The study, in which several research groups of the University of Szeged (SZTE) can participate, can also contribute to the determination of the exact location of the battle of Mohács, the identification of the soldiers fighting the Turks and the presentation of their fate.
The excavations of No. 3. mass grave in the Mohács National Historical Site began in the summer with the help of experts from Janus Pannonius Museum, and in September anthropologists of the Department of Anthropology of the University of Szeged also took part in the work.
The currently known five mass graves in Mohács report No. 3. as the smallest, about 15 square meters. Identifying bone remains found in the grave is a huge professional challenge for anthropologists.
During a 1976 study of the mass grave, experts estimated that about 130 people could be buried here. However, based on the field work completed on December 2nd, experts suggest that there may be significantly more skeletons in the tomb, around three hundred. According to the data collected, 90 percent of the deceased were young or relatively young adult men aged between 18 and 40, some of them were boys aged between 14 and 16, but they buried one or two older men, and presumably some women in the mass grave, too.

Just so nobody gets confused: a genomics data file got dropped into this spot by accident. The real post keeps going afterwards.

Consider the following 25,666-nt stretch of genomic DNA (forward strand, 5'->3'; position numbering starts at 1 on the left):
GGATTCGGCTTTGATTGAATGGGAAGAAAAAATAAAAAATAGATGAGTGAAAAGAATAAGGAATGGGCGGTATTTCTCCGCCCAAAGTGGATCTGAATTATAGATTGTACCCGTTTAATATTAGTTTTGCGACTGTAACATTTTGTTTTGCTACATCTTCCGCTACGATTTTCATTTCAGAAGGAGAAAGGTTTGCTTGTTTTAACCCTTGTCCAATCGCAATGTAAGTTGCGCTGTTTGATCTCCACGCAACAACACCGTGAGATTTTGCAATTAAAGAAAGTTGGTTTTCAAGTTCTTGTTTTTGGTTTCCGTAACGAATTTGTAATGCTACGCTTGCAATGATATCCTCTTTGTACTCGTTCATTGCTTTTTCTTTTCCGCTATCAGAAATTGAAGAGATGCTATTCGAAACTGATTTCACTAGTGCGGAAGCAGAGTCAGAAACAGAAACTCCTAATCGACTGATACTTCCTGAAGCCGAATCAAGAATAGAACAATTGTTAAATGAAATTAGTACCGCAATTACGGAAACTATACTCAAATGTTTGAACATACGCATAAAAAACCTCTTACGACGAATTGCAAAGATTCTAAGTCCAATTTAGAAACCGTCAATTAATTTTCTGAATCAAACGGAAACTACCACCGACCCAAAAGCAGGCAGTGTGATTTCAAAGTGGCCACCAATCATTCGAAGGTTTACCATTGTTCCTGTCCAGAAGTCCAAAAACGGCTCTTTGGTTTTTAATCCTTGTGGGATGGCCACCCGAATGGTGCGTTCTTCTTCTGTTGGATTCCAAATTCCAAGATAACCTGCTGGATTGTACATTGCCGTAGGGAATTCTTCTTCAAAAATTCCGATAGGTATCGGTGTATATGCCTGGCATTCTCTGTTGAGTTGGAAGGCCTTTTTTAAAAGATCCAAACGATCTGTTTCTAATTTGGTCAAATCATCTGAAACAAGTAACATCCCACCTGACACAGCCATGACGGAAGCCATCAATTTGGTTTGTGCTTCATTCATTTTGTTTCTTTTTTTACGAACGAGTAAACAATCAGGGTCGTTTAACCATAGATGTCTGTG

According to the archeologists, it is clear that a barbaric massacre took place in Mohács: it is a mass grave of beheaded people. Plenty of the cases have been identified where it is clear from the traces that the kneeling men were killed from behind, by beheading. Written data were also found in the archives of Suleiman I stating that more than two thousand prisoners of war had been executed after the battle of Mohács.
Investigations can also help determine the exact location of the battle.Anthropological examination of the mass grave may continue in the spring.